As shared ownership grows in popularity and more buyers look to the scheme as a viable way of getting on the property ladder, the rules and guidelines around the initiative are pulled into focus.
One of the most common questions we hear is how much flexibility a shared ownership buyer has to improve and decorate the property they’re living in, as well as who is responsible for repairs.
Below we explore who is responsible for a shared ownership property, the rules around maintenance and answer the question ‘can you improve or decorate a shared ownership home?’
Who is responsible for repairs in a shared ownership home?
In most cases, the repairs and maintenance of a shared ownership home are the responsibility of the buyer, regardless of the share of the property they own.
This may change slightly if you’re buying an apartment under the shared ownership scheme. In this case, you’re typically responsible for the repairs of your own apartment unit, while the housing manager is responsible for any communal areas, hallways and the grounds of the property.
In the past, many housing associations offered a one-year warranty for covering defects, with a longer warranty to cover specific structural issues caused by poor construction.
Now, however, an updated shared ownership model has included the introduction of a 10-year repair warranty. This buyer-friendly option means the buyer now receives support from the housing association when dealing with essential repairs. The updated shared ownership rules apply only to new-build homes that are bought through the Affordable Homes Programme.
If the property requires structural repairs, the building warranty usually covers this cost. Just remember, if you buy a shared ownership resale property, the remaining period on the warranty transfers to you.
Can you improve a shared ownership home?
If you’re looking to make alterations or improvements to the layout or structure of your property, it’s important to first check your lease. You must have permission from the landlord or housing association before you consider making any permanent alterations to the property.
Take the time to check with your landlord to see what projects you’re able to undertake.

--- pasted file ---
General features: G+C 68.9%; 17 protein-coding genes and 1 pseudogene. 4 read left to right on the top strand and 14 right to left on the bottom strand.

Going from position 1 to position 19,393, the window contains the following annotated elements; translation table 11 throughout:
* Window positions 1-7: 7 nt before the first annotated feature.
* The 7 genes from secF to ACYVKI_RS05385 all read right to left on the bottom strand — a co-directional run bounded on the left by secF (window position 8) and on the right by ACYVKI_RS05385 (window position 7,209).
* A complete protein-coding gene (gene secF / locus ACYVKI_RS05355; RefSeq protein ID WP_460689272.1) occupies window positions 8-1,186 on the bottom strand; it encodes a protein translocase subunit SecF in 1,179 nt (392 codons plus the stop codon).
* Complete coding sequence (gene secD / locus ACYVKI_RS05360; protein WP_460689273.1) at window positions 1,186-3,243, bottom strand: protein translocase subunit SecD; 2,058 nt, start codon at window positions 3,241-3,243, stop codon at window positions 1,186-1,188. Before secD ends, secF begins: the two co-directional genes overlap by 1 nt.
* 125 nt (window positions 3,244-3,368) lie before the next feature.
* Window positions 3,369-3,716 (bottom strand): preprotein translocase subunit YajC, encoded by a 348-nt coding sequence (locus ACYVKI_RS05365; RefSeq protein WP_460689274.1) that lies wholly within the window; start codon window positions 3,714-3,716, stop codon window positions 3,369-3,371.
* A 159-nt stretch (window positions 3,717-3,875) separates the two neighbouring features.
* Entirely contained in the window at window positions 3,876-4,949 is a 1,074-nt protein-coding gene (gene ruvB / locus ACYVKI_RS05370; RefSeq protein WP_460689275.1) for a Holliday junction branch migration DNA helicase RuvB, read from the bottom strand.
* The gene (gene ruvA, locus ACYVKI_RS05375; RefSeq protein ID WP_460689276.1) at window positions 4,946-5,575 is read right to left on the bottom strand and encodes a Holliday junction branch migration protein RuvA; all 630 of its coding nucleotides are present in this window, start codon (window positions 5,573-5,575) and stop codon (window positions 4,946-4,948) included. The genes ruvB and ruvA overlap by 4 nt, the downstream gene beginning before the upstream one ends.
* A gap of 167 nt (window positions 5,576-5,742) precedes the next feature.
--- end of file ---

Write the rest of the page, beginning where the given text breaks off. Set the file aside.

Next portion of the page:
Also, remember that any changes you make to your property may impact the market value significantly. This can have a knock-on effect should you choose to buy more shares above 5% in the future.
For example, the cost of a new share is based on the value of your property when you want to buy the share - which is based on a valuation by a chartered surveyor.
If you make alterations to a property which impact the value of the property, that valuation has to show two different amounts:
- The current market value. This is the value of the property including any price increases due to improvements.
- The unimproved value. This is the value of the property without taking into account any improvements.
If you have permission from the landlord for these improvements, the price of further shares is generally based on the unimproved value.
If you don’t have permission, however, the price of the shares is typically based on the current market value, which is usually higher.
Can you decorate a shared ownership property?
You are able to decorate or refurbish your shared ownership property as much as you like, provided these aren’t major structural changes.
Painting a wall, installing a new kitchen or refurbishing some bathroom wall tiles, for example, falls under decoration and refurbishment.
What isn’t allowed without permission is larger alterations such as structural alterations or new flooring. These are changes that have to be authorised by the housing association or landlord.
Always check your shared ownership lease as this will break down, in detail, what you can and can’t do within your shared ownership property.
Do you want to make alterations to a shared ownership property?
If you want to make major alterations to a shared ownership property you’ve bought with us, get in touch and we can help. Contact our team on 0333 200 7304 today or email firstname.lastname@example.org